At the same time hope and faith encircle stories, heavenly visitors bring heavenly message, and miracles astonish priests and shepherds alike.

Could Christmas be full of wonder again instead of making us frazzled and frustrated? Could I celebrate the Christ child with simplicity while cherishing what is truly important about the season?

The message of Christmas is love. God’s love was demonstrated to us when He sent His only Son. Jesus came for us and rescued us. He showed us how to live with purpose, valuing people above rules and regulations. He went against the flow, touching the untouchable, reaching for the outcast and remembering the forgotten . While He knew what lay ahead for Him, He lived in the moment with those at table with Him.

This year, this Christmas season, what if I lived it like Jesus, considering Him at every turn?

Let love be my guide. Allow joy to invade. Pay attention to the present and the people. Look for miracles. Expect wonder.

Because Christmas is Jesus.

Sunday grace

Before the household awakens, I awake. It is a special time of day for me, to sit quietly while it is yet dark, to contemplate my God and my life, and await first light of the new day. I love first light.

It’s a few days before Thanksgiving Day, so I start my annual list of blessings. It is my very own tradition, one I keep while many of my beloved traditions have fallen away like autumn  leaves.

I number gifts. Nothing is too small or insignificant. Some are manna in the wilderness. Some are as brilliant and beautiful as spring flowers. Others are like a star in the night sky, a beacon pointing the way through a dark and sorrowful season. But they are gifts, all of them, from a loving God who uses all things to work out good, bringing life from death and beauty from ashes.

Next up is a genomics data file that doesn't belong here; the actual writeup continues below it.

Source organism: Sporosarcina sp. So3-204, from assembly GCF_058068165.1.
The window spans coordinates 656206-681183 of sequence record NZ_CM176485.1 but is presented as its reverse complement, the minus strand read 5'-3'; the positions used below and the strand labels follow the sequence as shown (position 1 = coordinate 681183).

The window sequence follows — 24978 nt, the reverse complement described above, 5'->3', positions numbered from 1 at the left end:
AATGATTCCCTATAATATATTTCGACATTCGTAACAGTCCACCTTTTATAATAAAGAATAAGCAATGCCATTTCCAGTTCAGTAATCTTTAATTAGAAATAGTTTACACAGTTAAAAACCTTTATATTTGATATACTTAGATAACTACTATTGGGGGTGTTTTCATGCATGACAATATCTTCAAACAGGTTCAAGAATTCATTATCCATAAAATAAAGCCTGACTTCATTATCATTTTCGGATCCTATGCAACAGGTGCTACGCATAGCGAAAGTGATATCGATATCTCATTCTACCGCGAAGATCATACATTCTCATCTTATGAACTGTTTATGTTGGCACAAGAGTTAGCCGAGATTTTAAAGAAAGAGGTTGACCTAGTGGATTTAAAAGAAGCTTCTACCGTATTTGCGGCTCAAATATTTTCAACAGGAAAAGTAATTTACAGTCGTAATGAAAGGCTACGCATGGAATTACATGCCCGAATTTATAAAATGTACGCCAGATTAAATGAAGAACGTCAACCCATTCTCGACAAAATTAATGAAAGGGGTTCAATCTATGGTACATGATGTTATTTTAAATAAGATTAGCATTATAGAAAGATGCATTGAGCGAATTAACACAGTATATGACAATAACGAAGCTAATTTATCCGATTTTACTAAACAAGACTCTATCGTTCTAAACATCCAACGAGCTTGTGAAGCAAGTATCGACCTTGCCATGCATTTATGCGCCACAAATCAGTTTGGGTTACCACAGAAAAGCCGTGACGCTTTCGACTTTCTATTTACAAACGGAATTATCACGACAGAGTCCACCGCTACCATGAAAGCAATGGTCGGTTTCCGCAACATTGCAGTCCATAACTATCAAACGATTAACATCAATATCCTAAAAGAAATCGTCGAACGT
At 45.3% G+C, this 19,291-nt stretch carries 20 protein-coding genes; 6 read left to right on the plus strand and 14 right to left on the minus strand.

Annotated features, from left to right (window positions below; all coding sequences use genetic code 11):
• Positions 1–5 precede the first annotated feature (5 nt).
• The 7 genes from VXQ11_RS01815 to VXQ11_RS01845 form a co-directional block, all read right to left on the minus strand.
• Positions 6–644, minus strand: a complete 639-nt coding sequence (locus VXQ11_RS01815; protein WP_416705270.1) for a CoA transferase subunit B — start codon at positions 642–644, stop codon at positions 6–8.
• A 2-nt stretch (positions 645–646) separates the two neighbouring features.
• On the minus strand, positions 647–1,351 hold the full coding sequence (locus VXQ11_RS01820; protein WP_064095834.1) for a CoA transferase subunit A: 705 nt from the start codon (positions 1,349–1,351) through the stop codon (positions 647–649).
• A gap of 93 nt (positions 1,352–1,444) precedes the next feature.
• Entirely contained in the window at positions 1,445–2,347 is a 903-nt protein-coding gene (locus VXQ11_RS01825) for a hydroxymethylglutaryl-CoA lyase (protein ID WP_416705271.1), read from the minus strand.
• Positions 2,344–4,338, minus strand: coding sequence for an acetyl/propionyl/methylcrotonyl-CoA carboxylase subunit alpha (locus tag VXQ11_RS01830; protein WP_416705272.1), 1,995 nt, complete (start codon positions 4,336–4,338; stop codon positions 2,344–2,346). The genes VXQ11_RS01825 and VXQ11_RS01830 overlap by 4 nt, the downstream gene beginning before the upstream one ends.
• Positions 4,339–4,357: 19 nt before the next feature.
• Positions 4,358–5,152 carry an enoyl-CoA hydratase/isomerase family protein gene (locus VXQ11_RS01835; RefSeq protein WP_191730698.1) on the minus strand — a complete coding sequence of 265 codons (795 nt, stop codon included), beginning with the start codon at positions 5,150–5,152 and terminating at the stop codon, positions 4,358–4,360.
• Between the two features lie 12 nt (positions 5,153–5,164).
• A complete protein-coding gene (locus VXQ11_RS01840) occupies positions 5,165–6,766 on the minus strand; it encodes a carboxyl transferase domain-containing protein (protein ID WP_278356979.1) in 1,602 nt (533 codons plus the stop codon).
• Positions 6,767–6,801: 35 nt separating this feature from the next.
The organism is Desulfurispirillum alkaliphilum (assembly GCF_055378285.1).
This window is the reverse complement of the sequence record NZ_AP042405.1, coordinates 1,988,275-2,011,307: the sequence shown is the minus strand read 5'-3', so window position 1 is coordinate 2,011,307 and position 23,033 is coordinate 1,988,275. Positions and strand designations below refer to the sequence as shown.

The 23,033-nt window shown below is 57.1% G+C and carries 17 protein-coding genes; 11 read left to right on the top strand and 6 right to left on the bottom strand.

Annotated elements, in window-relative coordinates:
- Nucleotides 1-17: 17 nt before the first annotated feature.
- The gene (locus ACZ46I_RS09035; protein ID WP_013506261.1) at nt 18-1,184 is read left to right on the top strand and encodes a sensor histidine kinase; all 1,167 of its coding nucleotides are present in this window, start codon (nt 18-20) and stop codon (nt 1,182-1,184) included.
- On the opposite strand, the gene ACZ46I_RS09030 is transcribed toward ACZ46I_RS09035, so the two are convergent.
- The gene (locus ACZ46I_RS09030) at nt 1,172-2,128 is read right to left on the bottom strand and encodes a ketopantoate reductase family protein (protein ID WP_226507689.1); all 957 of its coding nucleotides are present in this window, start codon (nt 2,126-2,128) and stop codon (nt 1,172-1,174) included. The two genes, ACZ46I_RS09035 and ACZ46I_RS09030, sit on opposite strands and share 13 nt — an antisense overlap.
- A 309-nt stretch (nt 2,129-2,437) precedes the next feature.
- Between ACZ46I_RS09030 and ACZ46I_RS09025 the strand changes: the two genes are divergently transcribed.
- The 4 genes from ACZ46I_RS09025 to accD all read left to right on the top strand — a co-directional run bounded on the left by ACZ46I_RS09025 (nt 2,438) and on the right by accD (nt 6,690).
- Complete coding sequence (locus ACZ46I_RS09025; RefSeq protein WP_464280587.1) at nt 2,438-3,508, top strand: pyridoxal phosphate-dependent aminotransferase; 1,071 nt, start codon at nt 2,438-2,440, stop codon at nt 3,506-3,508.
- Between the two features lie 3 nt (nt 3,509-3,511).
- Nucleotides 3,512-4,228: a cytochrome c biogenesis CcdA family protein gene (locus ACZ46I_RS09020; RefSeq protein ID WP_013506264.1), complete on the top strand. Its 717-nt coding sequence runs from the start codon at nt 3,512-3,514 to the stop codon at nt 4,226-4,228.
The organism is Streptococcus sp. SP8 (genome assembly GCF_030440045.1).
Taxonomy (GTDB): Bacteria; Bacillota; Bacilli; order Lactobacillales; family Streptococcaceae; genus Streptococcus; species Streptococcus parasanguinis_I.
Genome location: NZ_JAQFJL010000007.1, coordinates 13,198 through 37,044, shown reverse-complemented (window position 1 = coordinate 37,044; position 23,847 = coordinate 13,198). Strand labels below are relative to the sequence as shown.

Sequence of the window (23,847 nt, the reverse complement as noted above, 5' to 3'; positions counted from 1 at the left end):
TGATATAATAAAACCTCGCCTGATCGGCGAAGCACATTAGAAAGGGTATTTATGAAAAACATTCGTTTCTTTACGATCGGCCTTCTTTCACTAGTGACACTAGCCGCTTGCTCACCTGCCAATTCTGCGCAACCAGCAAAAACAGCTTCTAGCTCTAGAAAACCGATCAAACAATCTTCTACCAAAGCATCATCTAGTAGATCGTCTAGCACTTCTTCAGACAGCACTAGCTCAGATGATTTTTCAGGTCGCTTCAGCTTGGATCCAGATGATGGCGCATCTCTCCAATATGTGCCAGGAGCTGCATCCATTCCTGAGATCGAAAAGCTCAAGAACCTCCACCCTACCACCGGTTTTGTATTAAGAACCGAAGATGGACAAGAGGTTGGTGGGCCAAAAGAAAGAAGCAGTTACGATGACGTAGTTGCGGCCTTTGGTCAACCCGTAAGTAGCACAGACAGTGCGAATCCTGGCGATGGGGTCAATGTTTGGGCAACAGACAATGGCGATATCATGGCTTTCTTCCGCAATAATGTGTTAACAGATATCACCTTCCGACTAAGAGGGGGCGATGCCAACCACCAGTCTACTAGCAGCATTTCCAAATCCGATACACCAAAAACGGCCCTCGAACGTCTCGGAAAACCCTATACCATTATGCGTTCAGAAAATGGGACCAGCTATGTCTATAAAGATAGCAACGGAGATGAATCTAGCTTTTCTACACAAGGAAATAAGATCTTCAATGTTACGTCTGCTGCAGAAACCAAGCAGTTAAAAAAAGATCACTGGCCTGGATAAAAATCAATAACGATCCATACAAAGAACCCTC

I look around this old house; it holds memories a plenty. I am grateful for the dear ones who have graced us with their presence, who have shared themselves with us. My people are treasures, young, older, and in-between, unique like snowflakes, and I marvel at their warmth and tenderness, that they want to come, to be with us.

I count the ordinary – strong, hot coffee; comforty bed with warm blankets; indoor plumbing; food enough; squirrels that play in our little woods; good neighbors; sunny days and rain to water the earth.

I count the extraordinary – my prayer partner who still prays with me every week, us enduring more than a decade; playing in the band at church with those young enough to be my children and grandchildren; sharing music with piano students and hearing their joyful sounds; money to pay for unexpected and unplanned home repairs; God’s Spirit communicating with my spirit in ways that challenge me to change for the better and then giving grace to do it.